These lines are the first evidence of depression in Helen Mar’s life. This is a book that I have been looking forward to reading. Reviewed by Eric Johnson. I agree. I would definitely recommend to anyone wanting to know more about early Mormon church history or polygamy in this era. Compton also talks about why the women of polygamy put up with this so easily. In Sacred Loneliness: The Plural Wives of Joseph Smith Hardcover – December 15, 1997 by Todd M. Compton (Author) 4.4 out of 5 stars 106 ratings Church leaders would face exactly the same dilemma when practicing post-Manifesto polygamy half a century later. They were hard working and strong women and I am so glad their stories are becoming more widely told. It's quite good and I enjoyed learning about their lives. Reading these accounts made helped me understand the reality of the tests of faith endured by people associated with the practice. Besides repeating vows with teens and other men’s wives, Smith married mothers and daughters (Patty Bartlett and Sylvia Porter Sessions) as well as sisters (Emily and Eliza Partridge/Sarah and Maria Lawrence). . December 15th 1997 Not surprisingly, therefore, polygamous wives, even those married to prominent, well-to-do mean, were often not supported adequately financially. 67-104, and the second by Danel Bachman, pp. Lots of sad stories here, but for anyone who's interested in early Mormon history, or the pioneer culture, this is an excellent book with a wealth of information. This is why I think this volume should be a priority to have within arm’s length on any researcher’s bookshelf. It reaffirms my faith that leaders can be fallible and reminds me of my responsibility to forgive. The more I learn, the more abhorrent I find it. We hear all the time about Joseph Smith and the other leaders but you don't hear very often about the women who were leaders in the church like Eliza R. Snow who was the 2nd President of the relief society. Even the Book of Mormon does not allow for polygamy in such a way. This was the reason why missionaries could teach that only Latter-day Saint baptism was recognized by God. And check out these Viewpoint on Mormonism podcasts: Your generous support makes the work of MRM possible. It appears that he was merely trying to give these lonely women a chance at eternal exaltation. What is generally overlooked are the details about each wife's life - their backgrounds, private journals, and legacy. Review of In Sacred Loneliness: The Plural Wives of Joseph Smith by Danel W. Bachman. In subdued and respectful language Todd Compton outlines the lives of each of Joseph Smith's wives. 8 reviews for In Sacred Loneliness Gary Topping, Journal of the West – January 19, 2017 Under attack in the 1880s, Mormons defended polygamy in various ways. I actually read this book slowly over a couple of years. I highly recommend this book. Many had lifelong health problems and some dealt with mental illness. As a friend of mine described it: "spiritual blackmail". My perception is that, while there may be some cases of success with this type of lifestyle, for the majority there is more angst than satisfaction in the relationship(s). Compton digresses into irrelevant and tangential information when direct details are scarce. And why is there no proof that Smith ever had any children in these polygamous unions, even though “there is a great deal of evidence that Joseph Smith had sexual relations with his wives.” According to Compton, Smith did have children, though “some of his children apparently grew up under other names, as Mary Lightner suggested.” (13). However, none of these women divorced their “first husbands” while Smith was alive and all of them continued to live with their civil spouses while married to Smith. This book gets quite dry in places because the author tries to tell us everything there is to know about the wives of Joseph Smith and for many of them there is not much interesting to know. We’d love your help. (456). Some insist that polygamy can be supported by the Bible. It is a documented fact that Joseph Smith enjoyed a total of 33 wives, including his first wife, Emma. This is a great book. You will have a solid foundation of the early Mormon church and its charismatic leader, Joseph Smith, after reading this book. And he was content to let his polyandrous wives live with their first husbands, so he never bore the responsibility of providing for them, financially or emotionally, on a day-to-day basis. Aside from the loneliness of sharing a husband with, at minimum, 32 women, these women experienced the loss of contact with family and friends as they joined a new church or pioneered across the country, the loss of children, friends, and husbands to death as they were persecuted and endured the hardships of starting over in unsettled land. (501). The followers of the Reorganized Church rejected this principle as gross immorality, concluding that Joseph’s involvement in it disqualified him from further prophetic leadership. On page xi of his introduction, Compton writes. All in all, I give an enthusiastic recommendation to Compton’s book for those who are interested in Smith’s polygamous history. Compton's research/references are clean, and his method of outlining the wives as well as his sensitivity to the information he is presenting makes for a fantastic read.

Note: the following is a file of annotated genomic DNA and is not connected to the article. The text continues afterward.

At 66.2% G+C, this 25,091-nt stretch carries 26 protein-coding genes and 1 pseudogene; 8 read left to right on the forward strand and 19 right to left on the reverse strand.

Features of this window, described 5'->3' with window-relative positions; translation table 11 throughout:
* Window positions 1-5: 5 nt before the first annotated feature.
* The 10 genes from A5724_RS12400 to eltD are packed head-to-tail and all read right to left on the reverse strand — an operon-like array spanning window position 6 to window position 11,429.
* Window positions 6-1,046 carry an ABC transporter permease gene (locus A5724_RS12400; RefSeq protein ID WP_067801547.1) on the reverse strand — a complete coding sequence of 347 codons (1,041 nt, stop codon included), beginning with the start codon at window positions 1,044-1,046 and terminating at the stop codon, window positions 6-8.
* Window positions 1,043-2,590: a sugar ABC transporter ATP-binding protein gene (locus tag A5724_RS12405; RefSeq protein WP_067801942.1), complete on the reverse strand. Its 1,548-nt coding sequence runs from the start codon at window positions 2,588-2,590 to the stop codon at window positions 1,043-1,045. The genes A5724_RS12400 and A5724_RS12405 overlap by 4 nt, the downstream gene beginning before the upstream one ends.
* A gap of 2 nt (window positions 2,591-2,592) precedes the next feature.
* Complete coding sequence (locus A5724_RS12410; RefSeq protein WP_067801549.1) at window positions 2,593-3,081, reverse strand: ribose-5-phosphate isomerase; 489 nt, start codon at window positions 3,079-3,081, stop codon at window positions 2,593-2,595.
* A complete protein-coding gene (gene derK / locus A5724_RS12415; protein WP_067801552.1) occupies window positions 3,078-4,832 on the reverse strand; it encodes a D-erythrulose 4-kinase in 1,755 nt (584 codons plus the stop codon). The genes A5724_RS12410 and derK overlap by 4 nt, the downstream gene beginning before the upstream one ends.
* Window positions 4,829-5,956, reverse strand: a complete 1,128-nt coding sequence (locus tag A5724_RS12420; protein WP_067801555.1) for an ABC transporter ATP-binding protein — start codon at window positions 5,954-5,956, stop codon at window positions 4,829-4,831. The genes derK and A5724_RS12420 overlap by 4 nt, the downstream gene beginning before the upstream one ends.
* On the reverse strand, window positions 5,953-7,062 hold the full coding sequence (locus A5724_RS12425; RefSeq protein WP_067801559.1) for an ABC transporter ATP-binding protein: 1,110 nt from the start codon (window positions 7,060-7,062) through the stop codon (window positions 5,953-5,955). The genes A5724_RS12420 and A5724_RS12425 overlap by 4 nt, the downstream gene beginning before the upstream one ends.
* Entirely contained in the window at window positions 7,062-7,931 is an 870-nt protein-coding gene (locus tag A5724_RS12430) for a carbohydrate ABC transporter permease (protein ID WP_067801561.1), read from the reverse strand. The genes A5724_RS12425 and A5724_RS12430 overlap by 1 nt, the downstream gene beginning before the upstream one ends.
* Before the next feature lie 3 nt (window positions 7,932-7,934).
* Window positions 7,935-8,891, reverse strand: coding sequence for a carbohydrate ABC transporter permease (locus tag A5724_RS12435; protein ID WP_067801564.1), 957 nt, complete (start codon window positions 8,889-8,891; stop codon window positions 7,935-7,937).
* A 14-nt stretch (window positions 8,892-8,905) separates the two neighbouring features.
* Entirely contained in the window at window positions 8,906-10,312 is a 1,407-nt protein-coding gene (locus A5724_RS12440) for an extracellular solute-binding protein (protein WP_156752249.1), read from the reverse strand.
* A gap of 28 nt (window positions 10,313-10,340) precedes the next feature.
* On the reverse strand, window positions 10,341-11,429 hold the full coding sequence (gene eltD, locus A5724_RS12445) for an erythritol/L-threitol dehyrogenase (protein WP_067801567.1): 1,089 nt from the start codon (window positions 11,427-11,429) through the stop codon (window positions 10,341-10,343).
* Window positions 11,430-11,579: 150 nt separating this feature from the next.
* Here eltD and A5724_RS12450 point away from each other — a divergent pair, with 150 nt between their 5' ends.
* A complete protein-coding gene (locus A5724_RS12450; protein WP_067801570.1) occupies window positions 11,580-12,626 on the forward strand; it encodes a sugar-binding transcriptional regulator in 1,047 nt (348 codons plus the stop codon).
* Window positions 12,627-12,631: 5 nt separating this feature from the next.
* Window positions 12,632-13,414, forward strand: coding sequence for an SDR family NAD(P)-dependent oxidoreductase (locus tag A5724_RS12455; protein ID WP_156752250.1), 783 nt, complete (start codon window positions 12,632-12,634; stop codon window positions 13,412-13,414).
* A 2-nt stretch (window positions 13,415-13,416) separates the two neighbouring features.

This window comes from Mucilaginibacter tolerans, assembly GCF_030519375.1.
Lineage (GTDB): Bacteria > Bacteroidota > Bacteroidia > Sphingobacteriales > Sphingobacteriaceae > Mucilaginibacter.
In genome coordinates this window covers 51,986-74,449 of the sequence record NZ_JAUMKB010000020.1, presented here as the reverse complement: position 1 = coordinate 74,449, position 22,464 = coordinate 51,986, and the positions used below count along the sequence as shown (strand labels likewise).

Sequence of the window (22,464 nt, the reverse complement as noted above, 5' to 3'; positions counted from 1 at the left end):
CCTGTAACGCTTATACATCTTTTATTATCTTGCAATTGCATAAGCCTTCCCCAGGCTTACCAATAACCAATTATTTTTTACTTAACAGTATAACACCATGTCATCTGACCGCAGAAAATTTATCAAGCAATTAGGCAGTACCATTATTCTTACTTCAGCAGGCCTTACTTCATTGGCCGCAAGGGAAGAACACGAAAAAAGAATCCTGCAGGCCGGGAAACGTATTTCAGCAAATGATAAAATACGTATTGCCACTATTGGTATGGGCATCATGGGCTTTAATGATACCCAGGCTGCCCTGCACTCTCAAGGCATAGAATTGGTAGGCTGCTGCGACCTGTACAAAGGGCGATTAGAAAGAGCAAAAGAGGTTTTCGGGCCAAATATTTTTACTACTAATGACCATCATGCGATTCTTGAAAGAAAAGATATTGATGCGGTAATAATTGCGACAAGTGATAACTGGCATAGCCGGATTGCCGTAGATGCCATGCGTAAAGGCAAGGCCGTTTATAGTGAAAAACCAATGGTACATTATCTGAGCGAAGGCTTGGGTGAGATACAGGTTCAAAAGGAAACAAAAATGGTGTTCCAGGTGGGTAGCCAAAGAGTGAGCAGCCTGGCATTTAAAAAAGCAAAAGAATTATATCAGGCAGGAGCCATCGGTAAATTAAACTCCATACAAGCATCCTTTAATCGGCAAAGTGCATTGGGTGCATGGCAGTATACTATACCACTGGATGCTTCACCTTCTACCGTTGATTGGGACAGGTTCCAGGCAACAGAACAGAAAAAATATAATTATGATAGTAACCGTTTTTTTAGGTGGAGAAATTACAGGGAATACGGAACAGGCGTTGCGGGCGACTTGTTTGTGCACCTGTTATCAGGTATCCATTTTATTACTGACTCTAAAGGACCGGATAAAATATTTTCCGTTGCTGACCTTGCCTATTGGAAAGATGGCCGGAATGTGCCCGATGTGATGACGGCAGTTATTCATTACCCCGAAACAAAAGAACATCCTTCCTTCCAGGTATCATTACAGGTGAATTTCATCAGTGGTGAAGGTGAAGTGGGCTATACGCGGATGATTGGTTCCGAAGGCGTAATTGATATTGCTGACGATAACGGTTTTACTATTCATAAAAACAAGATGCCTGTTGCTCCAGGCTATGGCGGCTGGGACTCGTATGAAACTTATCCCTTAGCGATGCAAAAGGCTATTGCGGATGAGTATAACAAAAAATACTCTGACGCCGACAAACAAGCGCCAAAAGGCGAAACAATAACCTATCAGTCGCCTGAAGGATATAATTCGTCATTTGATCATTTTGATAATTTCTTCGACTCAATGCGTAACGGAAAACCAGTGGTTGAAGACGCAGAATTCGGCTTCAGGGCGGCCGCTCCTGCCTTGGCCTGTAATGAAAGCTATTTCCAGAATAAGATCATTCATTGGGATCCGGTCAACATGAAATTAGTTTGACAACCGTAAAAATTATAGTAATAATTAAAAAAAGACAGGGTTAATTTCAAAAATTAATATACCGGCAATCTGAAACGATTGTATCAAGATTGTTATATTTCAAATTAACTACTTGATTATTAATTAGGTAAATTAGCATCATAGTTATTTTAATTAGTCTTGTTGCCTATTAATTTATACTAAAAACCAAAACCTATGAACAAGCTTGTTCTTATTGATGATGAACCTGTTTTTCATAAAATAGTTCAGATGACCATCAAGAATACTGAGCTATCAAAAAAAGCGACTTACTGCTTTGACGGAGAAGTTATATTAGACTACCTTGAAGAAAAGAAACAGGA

2020 in sacred loneliness review